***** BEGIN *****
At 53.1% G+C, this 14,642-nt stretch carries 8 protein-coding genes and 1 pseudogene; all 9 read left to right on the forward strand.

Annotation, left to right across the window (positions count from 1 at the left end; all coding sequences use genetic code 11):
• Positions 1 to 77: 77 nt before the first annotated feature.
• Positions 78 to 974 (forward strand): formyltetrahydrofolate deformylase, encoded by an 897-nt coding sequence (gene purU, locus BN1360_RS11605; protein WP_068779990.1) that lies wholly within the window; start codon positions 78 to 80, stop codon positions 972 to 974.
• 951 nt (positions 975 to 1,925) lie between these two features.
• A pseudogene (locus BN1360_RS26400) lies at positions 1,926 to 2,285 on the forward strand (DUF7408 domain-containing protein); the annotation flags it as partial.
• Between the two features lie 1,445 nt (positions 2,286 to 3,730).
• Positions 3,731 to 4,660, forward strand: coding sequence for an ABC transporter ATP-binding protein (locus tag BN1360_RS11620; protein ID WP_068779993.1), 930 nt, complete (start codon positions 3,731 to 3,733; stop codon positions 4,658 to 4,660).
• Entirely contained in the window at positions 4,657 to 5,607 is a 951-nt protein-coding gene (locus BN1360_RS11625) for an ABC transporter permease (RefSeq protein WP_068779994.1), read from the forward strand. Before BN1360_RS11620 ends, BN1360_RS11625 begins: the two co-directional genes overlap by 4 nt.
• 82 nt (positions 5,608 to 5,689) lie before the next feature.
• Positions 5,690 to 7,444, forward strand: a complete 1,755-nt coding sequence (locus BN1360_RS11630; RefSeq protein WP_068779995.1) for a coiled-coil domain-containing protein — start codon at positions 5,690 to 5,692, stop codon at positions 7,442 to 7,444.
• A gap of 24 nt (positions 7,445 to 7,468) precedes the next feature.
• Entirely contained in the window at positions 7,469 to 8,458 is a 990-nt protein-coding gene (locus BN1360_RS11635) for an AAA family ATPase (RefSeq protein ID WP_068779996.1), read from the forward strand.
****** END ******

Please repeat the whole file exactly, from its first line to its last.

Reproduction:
At 53.1% G+C, this 14,642-nt stretch carries 8 protein-coding genes and 1 pseudogene; all 9 read left to right on the forward strand.

Annotation, left to right across the window (positions count from 1 at the left end; all coding sequences use genetic code 11):
• Positions 1 to 77: 77 nt before the first annotated feature.
• Positions 78 to 974 (forward strand): formyltetrahydrofolate deformylase, encoded by an 897-nt coding sequence (gene purU, locus BN1360_RS11605; protein WP_068779990.1) that lies wholly within the window; start codon positions 78 to 80, stop codon positions 972 to 974.
• 951 nt (positions 975 to 1,925) lie between these two features.
• A pseudogene (locus BN1360_RS26400) lies at positions 1,926 to 2,285 on the forward strand (DUF7408 domain-containing protein); the annotation flags it as partial.
• Between the two features lie 1,445 nt (positions 2,286 to 3,730).
• Positions 3,731 to 4,660, forward strand: coding sequence for an ABC transporter ATP-binding protein (locus tag BN1360_RS11620; protein ID WP_068779993.1), 930 nt, complete (start codon positions 3,731 to 3,733; stop codon positions 4,658 to 4,660).
• Entirely contained in the window at positions 4,657 to 5,607 is a 951-nt protein-coding gene (locus BN1360_RS11625) for an ABC transporter permease (RefSeq protein WP_068779994.1), read from the forward strand. Before BN1360_RS11620 ends, BN1360_RS11625 begins: the two co-directional genes overlap by 4 nt.
• 82 nt (positions 5,608 to 5,689) lie before the next feature.
• Positions 5,690 to 7,444, forward strand: a complete 1,755-nt coding sequence (locus BN1360_RS11630; RefSeq protein WP_068779995.1) for a coiled-coil domain-containing protein — start codon at positions 5,690 to 5,692, stop codon at positions 7,442 to 7,444.
• A gap of 24 nt (positions 7,445 to 7,468) precedes the next feature.
• Entirely contained in the window at positions 7,469 to 8,458 is a 990-nt protein-coding gene (locus BN1360_RS11635) for an AAA family ATPase (RefSeq protein ID WP_068779996.1), read from the forward strand.